images Vol. 5, No. 1; 2021; pp 57–60
DOI: 10.26676/jevtm.v5i1.190

Corresponding author:

Henk Kruger, Division of Surgery, Faculty of Medicine and Health Sciences, University of Stellenbosch, South Africa.


© 2021 CC BY-NC 4.0 – in cooperation with Depts. of Cardiothoracic/Vascular Surgery, General Surgery and Anesthesia, Örebro University Hospital and Örebro University, Sweden



Extra Anatomical Bypass for Common Femoral Artery Pseudoaneurysm following Resuscitative Endovascular Balloon Occlusion of the Aorta (REBOA)

HJ Krüger MBChB DipPEC(SA)1, JH Couch MBChB MRCS2 and GV Oosthuizen MBChB LMCC FCS(SA) FACS2,3

1Division of Surgery, Faculty of Medicine and Health Sciences, University of Stellenbosch, South Africa

2Ngwelezana Tertiary Hospital, Empangeni, South Africa

3Division of Surgery, Faculty of Health Sciences, University of KwaZulu-Natal, South Africa



Background: Improvements in the instrumentation and guidelines for the use of Resuscitative Endovascular Balloon Occlusion of the Aorta (REBOA) have increased its use as an adjunct in managing haemorrhagic shock. REBOA-related complications continue to be assessed and described.

Methods: We describe a case of a femoral artery pseudoaneurysm within an infected groin wound after REBOA usage in a 25-year-old male after several bouts of sepsis and complications related to the initial penetrating injury and associated stay in the intensive care unit.

Results: An extra-anatomical external iliac-to-superficial femoral artery bypass was performed using a 6-mm polytetrafluoroethylene graft to treat the femoral artery pseudoaneurysm successfully.

Conclusion: REBOA is a well-described adjunct in the management of haemorrhagic shock. The immediate and delayed complications should be not overlooked. Deviations from the expected post-operative course should be promptly recognised and managed by a clinician with appropriate expertise.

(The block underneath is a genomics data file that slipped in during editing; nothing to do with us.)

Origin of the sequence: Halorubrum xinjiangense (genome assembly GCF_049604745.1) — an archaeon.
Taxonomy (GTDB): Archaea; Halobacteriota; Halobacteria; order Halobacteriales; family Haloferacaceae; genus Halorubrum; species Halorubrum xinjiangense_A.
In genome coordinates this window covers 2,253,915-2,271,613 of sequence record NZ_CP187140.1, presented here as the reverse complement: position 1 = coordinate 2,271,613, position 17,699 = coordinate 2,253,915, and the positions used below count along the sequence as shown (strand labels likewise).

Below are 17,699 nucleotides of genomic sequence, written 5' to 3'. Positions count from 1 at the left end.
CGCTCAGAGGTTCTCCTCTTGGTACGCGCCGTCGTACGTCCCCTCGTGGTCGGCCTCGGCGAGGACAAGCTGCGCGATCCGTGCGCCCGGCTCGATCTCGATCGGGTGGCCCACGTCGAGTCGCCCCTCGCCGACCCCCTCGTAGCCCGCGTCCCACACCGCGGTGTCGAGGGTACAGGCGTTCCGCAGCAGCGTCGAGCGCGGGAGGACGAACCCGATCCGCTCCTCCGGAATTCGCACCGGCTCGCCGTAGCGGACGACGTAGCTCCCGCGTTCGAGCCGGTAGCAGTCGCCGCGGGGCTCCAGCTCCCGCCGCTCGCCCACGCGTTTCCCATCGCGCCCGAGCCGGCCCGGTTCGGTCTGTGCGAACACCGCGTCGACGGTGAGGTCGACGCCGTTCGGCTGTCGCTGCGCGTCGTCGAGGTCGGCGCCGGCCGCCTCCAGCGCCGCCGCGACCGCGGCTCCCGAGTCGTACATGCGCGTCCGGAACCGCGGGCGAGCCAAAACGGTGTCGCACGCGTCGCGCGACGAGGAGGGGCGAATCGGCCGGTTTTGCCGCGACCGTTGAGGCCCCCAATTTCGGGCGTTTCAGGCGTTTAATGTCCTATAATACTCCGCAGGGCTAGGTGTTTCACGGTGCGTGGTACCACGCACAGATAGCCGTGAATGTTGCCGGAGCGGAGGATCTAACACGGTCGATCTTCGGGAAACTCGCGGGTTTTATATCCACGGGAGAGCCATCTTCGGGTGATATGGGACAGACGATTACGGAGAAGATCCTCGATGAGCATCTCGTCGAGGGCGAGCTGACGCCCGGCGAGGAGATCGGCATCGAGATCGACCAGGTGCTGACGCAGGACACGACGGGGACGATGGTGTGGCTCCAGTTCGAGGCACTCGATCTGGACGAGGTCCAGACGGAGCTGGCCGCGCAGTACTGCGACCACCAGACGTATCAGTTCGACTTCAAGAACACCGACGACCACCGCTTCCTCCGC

Keywords: REBOA; Pseudoaneurysm; REBOA Complications

Received: 17 February 2021; Accepted: 9 March 2021





Femoral artery pseudoaneurysm (FAP) is a well-known complication of common femoral artery (CFA) cannulation for diagnostic and interventional procedures, with rates of 0.05–2% for diagnostic [1] and up to 10% for interventional [2] procedures. Iatrogenic FAPs have been reported in the American Association for the Surgery of Trauma (AAST) prospective Aortic Occlusion for Resuscitation in Acute Care and Trauma Surgery (AORTA) registry, with one in a case series of 46 patients (2.1%) [3]. There are multiple treatment options for iatrogenic FAP, including ultrasound compression, thrombin injection, primary repair, endovascular stents and bypass procedures [4]. We present a patient who developed FAP following Resuscitative Endovascular Balloon Occlusion of the Aorta (REBOA), which necessitated an extra-anatomical bypass.


A 25-year-old male with no comorbidities presented to a regional hospital in rural South Africa after being stabbed inferior to his umbilicus. On arrival, the patient was haemodynamically stable, with a single penetrating wound to his anterior abdominal wall and peritonitis. Standard Advanced Trauma Life Support (ATLS) protocols were followed, and the patient was taken to theatre for laparotomy. At laparotomy, an AAST grade-2 small-bowel injury was noted 50 cm from the duodeno–jejunal flexure, with a non-expanding central haematoma extending above the coeliac trunk. Intra-operatively, the patient became haemodynamically unstable and required resuscitation with blood products.

The small-bowel injury was stapled off, a size 7-F introducer was placed in the right CFA simultaneously, and a Rescue Balloon-ER® (Tokai Medical Products, Aichi, Japan) was placed over a guidewire into Zone 1 with tactile confirmation of the level of balloon placement, while a senior surgeon was called to assist with the procedure. The aorta and inferior vena cava were exposed using Cattel-Braasch and Mattox manoeuvres. An 8-mm puncture wound was noted on the intrarenal anterior aorta, and digital control was obtained. The REBOA catheter was retracted proximal to the injury using tactile confirmation of positioning, allowing flow into the superior mesenteric artery but not the renal arteries; this was confirmed by a palpable superior mesenteric arterial pulse. Partial REBOA was employed with proximal systolic blood pressure kept above 90 mmHg, while distal diastolic pressures remained above 35 mmHg during the procedure. Total time for REBOA placement was 40 min, during which the aortic injury was primarily repaired. At the end of the procedure, the patient was coagulopathic and an open repair of the right CFA was necessitated after sheath removal.